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The mystery of the cross

Our reflection for Palm Sunday is written by Sr Mary Owens I.B.V.M., director of Nyumbani, which includes Kenya’s first and largest facility for HIV-positive orphans, a home-based care program and Nyumbani Village.  

“Hosanna! Blessings on the King of Israel, who comes in the name of the Lord.” (Jn 12:13)
“Pilate spoke again: ‘But… what am I to do with the man you call the King of the Jews?’ They shouted back, ‘Crucify him.’” (Mk 15:12-13)

In the space of five days, under the influence of the chief priests, those who acclaimed Jesus as Lord now seek His destruction.

Our liturgical celebration today brings us face to face with what is core in our Christian faith, the mystery of the Cross. Paul says in the first letter to the Corinthians (23-25), “…while the Jews demand miracles and the Greeks look for wisdom, here are we preaching a crucified Christ; to the Jews an obstacle that they cannot get over, to the pagans madness, but to those who have been called, whether they are Jews or Greeks, a Christ who is the power and wisdom of God.” Today, how might we be influenced away from proclaiming Jesus as Saviour?

Our world is becoming more and more secularised as a result of advances in mass production and technological development. The pursuit of riches, to live a life hedged in with every consumer comfort and exotic leisure pursuits, can now be seen as the goal to be achieved. This ideal is being realised for the few at the expense of a work force that is becoming more and more impersonal. The end result is further exclusion of an increasing number of people and frequently the loss of their means of livelihood.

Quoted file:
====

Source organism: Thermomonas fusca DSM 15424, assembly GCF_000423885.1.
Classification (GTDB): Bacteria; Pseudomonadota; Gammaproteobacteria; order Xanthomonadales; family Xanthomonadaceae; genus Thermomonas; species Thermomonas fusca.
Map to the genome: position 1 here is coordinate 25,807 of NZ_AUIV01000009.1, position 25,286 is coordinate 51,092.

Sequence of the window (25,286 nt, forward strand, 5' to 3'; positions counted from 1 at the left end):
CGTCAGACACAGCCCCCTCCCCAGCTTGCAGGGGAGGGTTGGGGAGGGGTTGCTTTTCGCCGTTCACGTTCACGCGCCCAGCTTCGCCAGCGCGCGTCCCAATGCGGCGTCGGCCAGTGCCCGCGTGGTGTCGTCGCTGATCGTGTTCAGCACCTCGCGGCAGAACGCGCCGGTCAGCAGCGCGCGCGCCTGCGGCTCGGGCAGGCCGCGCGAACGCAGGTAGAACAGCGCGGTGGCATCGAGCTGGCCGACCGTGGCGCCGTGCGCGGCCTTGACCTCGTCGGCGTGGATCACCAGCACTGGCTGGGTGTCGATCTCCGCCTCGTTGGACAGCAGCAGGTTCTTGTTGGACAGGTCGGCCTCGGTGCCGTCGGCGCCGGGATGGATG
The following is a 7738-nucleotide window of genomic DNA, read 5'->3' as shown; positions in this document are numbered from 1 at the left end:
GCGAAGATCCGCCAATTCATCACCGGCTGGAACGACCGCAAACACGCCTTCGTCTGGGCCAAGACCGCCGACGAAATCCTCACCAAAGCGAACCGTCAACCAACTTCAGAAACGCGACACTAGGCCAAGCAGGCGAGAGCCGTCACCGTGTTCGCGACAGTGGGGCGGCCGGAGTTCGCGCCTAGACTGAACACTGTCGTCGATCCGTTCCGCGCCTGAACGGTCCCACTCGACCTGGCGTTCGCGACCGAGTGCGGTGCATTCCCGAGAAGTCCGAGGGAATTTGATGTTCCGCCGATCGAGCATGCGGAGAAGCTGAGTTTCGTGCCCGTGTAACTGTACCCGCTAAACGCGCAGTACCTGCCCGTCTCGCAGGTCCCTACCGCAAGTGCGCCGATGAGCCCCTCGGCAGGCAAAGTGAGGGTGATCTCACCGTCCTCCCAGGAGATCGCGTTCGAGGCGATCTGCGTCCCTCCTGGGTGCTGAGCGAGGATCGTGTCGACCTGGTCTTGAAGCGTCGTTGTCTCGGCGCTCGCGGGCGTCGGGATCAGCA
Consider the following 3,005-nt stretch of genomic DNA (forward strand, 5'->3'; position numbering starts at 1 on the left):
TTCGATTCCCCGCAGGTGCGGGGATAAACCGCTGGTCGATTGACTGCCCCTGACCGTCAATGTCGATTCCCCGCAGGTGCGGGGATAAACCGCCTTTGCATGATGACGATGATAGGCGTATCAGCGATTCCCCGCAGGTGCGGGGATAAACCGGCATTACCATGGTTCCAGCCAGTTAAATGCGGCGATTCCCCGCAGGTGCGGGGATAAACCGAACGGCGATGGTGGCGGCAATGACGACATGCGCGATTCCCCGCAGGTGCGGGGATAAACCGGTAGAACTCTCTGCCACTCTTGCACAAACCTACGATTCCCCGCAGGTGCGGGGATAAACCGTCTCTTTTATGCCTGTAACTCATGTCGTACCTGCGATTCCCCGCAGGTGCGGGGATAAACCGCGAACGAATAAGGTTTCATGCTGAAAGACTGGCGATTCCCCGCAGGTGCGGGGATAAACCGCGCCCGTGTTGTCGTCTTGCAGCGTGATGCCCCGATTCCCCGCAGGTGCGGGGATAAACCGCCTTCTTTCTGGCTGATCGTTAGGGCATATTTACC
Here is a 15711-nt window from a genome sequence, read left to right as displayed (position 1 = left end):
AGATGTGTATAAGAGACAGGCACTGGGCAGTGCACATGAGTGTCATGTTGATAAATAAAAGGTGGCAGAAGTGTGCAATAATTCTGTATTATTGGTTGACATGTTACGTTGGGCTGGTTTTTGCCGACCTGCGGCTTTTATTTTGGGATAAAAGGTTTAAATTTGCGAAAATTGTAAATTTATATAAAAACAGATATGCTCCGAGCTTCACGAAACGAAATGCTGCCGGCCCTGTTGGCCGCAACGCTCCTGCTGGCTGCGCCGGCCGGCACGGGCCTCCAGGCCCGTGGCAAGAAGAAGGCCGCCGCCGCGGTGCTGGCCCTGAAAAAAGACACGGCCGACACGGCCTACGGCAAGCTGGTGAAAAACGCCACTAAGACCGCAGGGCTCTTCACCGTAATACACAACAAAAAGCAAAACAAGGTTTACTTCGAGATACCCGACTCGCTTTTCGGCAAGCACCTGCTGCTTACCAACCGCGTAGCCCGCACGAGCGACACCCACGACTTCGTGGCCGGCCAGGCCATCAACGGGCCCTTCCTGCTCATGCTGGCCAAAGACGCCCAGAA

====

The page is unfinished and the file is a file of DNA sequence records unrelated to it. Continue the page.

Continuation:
In this secularised scenario, the marginalised in our world – children and adults living with HIV, orphans, refugees, the elderly, people who have been trafficked, others who are addicted, have no place. They can simply be forgotten.

Even we as Christians can be influenced by this trend. We can be tempted to be satisfied with a solely spiritual and personal relationship with Jesus. We can side-line reaching out to the poor and those who are excluded in society, avoid advocating for the elimination of the structural causes of poverty and the priority of life over materialism.

The call in today’s celebration is to remain faithful to Jesus both in times when we rejoice in our faith and in times when faithfulness to our commitment is put to the test, even taking us to the foot of the Cross. In the words of Pope Francis: “Sometimes we are tempted to be the kind of Christian who keeps the Lord’s wounds at arm’s length. Yet Jesus wants us to touch human misery… to stop looking for those personal or communal niches which shelter us from the maelstrom of human misfortune, and instead enter into the reality of other people’s lives…” (The Joy of the Gospel 270). This may mean facing the incomprehensible in human suffering, feeling powerless, risking one’s own reputation – facing the mystery of the Cross.

At Nyumbani, we continue to reach out to children who have inherited HIV. And we see how our experience at the beginning – when we were told that ‘these babies are going to die anyway; get into prevention’ – is still being played out. This is because only 39% of children in Kenya who have inherited HIV are receiving antiretroviral treatment. Why? Is there still a subtle belief that these children should die so as not to be a burden on society? Could it be that, like all the other marginalised who mirror the suffering Jesus, they are seen as unwanted in a world consumed with the desire for a life in which the Cross of Jesus has no place?

As we live through His passion and death with Jesus during Holy Week, may we be further graced to live and witness courageously to the truth of our faith. 

To read this reflection in French, please go here. 

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